As the mechanism for moving the shading plates 141 and 142 in mutually opposite directions, a first cam 160 is arranged between the two opposed, inward-facing surfaces of the cam followers 1411 and 1421, and a second cam 161 is arranged between the two opposed, inward-facing surfaces of the cam followers 1412 and 1422. The first and second cams 160 and 161 are of elliptic shape and have the respective rotating shafts fixed to the optical scanning apparatus. The first and second cams 160 and 161 are rotated in a synchronized manner around the respective rotating shafts in the same rotating direction by a cam rotating unit (not shown in FIG. 5). In the adjusting unit in FIG. 5, it is possible to move the shading plates 141 and 142 in mutually opposite vertical directions as the cam followers 1411, 1412, 1421 and 1422 are moved by the rotation of the first and second cams 160 and 161 when a drive signal is applied to the cam rotating unit.

FIG. 6 shows still another modification of the adjusting unit 23 shown in FIG. 2A. In the aperture unit shown in FIG. 6, the shading plates 141 and 142 are mounted on two guide members 14c and 14d in a manner that the shading plates 141 and 142 are vertically movable along the two guide members 14c and 14d. The adjusting unit in FIG. 6 uses two link mechanisms for moving the shading plates 141 and 142 in mutually opposite directions.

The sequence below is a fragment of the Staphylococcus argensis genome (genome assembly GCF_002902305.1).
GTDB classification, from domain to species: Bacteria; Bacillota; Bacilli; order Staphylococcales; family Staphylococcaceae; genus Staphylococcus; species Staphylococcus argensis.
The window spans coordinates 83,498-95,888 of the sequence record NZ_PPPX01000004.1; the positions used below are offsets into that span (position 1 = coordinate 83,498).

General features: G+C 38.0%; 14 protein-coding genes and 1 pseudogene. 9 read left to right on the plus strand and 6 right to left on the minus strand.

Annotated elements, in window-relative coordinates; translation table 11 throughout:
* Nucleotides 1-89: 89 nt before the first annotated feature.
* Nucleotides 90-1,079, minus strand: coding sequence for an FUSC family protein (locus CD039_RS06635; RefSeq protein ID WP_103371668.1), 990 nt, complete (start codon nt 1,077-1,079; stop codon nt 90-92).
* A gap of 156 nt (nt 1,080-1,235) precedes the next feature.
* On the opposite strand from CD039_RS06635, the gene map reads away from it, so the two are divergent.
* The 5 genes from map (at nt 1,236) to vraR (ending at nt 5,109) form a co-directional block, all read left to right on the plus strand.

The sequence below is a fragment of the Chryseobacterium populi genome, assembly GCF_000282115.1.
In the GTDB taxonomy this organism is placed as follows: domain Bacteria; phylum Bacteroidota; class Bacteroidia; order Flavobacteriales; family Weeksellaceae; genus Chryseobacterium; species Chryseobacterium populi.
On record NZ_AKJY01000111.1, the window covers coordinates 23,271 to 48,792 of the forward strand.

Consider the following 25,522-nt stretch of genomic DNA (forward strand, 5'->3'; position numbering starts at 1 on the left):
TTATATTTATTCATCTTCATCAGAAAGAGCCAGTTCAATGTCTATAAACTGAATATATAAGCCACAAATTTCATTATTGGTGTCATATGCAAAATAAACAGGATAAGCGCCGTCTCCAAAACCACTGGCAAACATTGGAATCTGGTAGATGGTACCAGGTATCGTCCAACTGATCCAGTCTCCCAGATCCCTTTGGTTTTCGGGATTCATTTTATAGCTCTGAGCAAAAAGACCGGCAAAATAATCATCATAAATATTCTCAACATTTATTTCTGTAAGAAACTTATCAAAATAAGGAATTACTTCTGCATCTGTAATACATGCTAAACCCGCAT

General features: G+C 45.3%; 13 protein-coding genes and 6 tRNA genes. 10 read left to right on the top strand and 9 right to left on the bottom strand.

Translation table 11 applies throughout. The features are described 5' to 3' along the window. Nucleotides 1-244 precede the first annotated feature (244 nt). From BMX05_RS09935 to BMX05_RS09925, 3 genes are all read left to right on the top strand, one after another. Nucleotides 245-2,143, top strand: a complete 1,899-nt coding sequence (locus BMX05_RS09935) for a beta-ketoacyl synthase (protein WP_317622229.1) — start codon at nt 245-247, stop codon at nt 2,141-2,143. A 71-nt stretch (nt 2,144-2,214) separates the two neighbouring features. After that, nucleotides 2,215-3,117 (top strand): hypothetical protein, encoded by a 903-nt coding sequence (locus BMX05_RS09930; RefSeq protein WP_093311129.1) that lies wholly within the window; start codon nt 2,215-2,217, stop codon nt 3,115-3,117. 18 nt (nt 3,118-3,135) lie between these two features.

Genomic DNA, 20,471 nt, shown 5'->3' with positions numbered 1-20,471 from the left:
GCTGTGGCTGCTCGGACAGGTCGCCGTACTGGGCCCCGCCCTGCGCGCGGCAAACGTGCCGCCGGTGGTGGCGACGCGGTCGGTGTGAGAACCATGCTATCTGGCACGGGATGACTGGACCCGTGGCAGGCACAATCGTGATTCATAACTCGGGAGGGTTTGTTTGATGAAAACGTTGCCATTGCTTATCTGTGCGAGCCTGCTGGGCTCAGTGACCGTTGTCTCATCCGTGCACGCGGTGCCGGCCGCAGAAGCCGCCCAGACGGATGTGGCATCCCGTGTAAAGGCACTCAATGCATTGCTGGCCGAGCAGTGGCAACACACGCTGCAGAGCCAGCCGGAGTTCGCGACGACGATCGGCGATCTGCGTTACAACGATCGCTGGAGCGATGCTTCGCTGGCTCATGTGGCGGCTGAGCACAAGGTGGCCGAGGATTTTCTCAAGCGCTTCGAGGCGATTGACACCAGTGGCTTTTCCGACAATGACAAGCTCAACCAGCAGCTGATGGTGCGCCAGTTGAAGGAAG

The adjusting unit in FIG. 6 includes two links 1601 and 1602 connected to the shading plate 141, and two links 1603 and 1604 connected to the shading plate 142. In one of the two link mechanisms, one end of the link 1601 is rotatably supported by a portion Q1 of the shading plate 141, and one end of the link 1602 is secured to a fixed portion P1 of the optical scanning apparatus. The other ends of the two links 1601 and 1602 are rotatably supported by each other. By rotating the link 1602 around the fixed portion P1, the shading plate 141 can be vertically moved due to a rocking movement of the link 1601.

In the other link mechanism, one end of the link 1603 is rotatably supported by a portion Q2 of the shading plate 142, and one end of the link 1604 is secured to a fixed portion P2 of the optical scanning apparatus. The other ends of the two links 1603 and 1604 are rotatably supported by each other. By rotating the link 1604 around the fixed portion P2, the shading plate 142 can be vertically moved due to a rocking movement of the link 1603.

In the adjusting unit in FIG. 6, it is possible to move the shading plates 141 and 142 in mutually opposite vertical directions by applying drive signals to link rotating units (not shown in FIG. 6) so as to rotate the links 1602 and 1604 in a synchronized manner and cause the rocking movements of the links 1601 and 1603. Thus, the width of the aperture of the aperture unit can be adjusted by the adjusting unit shown in FIG. 6.